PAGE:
As in a horror movie, bad things happen to good people. The consultants at Davis & Company can attest to that, especially when it comes to moderating employee focus groups. While our experiences aren't exactly akin to being chased by an axe-yielding psychopath, they're scary nonetheless. But there are ways to survive.

Too many participants
"Our client invited 25 participants to each focus group because the organization had a history of high no-show rates to meetings. However, the topic must've been particularly juicy for employees because all 25 showed up, even the ones who said they couldn't attend!"

How I survived: "Since the ideal number of participants is 10 to 12, I knew something needed to be done. Had another moderator been available, I would've split the group in half and held two sessions. Instead, I chose seven people at random, thanked them for coming and released them back to work, bringing the group to a more manageable 18 participants."
 

Distracting environment
"Knowing that focus groups should be free of environmental distractions, I arrived early to prep the room: I drew the blinds, adjusted the temperature and hung a big sign at the front of the room asking attendees to turn off their cell phones. Just as the focus group got underway, the landscapers started blowing leaves right outside the window!"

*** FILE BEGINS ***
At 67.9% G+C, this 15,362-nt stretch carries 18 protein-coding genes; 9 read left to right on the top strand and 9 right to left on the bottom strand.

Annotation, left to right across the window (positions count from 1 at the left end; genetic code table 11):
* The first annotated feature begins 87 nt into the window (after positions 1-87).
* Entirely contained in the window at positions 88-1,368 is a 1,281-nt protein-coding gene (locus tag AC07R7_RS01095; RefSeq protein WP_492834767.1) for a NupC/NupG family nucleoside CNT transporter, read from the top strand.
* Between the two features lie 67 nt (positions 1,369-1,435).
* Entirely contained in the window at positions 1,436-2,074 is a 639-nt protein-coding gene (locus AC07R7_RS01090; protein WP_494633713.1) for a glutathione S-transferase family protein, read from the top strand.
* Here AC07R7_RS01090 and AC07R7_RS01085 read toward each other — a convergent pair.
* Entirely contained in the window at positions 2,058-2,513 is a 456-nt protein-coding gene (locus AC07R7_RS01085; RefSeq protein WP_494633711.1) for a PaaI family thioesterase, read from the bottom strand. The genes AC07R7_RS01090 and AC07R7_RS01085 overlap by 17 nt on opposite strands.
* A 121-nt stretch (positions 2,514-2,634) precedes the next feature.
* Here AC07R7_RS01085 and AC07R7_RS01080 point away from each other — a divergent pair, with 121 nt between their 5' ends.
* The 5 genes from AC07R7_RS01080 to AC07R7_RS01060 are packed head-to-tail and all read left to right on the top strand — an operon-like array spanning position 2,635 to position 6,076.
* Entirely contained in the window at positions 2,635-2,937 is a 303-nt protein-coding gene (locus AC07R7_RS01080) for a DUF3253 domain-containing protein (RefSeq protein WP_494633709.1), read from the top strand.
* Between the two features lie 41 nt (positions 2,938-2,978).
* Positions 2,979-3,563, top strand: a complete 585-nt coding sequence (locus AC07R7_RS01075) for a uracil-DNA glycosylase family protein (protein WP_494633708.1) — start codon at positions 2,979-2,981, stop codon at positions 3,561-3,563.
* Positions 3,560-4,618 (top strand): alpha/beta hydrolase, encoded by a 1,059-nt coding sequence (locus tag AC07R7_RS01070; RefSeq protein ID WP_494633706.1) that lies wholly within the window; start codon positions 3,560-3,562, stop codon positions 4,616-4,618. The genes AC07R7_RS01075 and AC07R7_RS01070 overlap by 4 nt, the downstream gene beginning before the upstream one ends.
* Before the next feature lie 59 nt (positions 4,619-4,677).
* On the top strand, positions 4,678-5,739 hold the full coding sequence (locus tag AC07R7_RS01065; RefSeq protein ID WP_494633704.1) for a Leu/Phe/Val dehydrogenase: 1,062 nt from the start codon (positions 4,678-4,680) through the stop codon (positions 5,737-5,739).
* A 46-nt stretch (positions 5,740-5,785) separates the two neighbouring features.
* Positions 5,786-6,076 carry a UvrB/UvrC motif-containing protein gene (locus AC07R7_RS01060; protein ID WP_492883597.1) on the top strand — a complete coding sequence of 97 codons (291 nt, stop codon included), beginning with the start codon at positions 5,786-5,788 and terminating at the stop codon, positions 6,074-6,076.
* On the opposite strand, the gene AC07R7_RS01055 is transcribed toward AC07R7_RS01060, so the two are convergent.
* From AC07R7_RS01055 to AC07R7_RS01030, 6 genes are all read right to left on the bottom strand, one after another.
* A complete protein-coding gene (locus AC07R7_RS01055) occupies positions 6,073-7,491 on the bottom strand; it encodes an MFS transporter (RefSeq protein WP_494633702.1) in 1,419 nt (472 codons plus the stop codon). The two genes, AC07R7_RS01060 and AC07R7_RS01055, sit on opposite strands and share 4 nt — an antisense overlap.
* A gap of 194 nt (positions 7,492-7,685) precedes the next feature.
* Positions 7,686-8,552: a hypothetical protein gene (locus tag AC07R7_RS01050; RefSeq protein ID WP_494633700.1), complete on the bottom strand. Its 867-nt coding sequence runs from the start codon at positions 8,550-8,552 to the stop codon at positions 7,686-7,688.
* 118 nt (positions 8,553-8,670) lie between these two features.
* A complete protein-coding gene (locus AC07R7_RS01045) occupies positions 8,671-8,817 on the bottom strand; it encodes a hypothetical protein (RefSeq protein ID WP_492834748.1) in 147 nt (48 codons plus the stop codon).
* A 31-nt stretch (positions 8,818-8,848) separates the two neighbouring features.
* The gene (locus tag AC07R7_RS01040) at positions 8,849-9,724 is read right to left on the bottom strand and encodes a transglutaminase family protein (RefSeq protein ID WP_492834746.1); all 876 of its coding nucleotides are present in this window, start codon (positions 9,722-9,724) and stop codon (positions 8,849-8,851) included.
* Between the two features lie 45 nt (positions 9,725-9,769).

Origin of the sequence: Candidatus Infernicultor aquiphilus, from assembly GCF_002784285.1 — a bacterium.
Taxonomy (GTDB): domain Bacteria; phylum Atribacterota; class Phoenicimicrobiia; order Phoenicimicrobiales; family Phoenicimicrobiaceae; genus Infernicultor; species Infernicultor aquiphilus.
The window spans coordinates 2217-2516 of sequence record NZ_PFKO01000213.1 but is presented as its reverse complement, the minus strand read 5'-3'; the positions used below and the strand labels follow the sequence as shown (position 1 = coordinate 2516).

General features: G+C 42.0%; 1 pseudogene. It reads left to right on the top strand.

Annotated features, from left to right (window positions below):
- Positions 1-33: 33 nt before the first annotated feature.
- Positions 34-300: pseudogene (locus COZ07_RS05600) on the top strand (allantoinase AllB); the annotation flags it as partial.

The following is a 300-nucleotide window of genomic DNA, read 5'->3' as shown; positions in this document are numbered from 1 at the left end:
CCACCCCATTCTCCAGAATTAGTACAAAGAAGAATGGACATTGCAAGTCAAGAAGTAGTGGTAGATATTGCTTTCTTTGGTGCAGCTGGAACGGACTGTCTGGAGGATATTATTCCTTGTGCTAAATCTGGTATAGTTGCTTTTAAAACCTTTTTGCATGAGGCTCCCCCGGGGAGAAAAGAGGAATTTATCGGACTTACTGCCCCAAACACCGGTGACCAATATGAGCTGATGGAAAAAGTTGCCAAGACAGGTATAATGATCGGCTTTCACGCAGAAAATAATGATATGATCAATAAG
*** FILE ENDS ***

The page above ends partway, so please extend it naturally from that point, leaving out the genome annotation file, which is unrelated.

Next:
How I survived: "I knew the noise would eventually subside, but I was especially concerned that it would interfere with the digital recording of the session. I quickly phoned the client and asked her to send an admin to take notes as back up."
 

Challenging participants
"Where challenging participants are concerned, I had the worst of all: the talker. From the start of the group, I knew 'Jim' was going to monopolize every conversation and dominate the group. The rest of the participants couldn't get a word in edgewise."

How I survived: "I acknowledged 'Jim's' expertise on the topic and informed the group that I'd like to hear from someone else. When this technique didn't work, I started calling on participants by name so others would have a chance to contribute."

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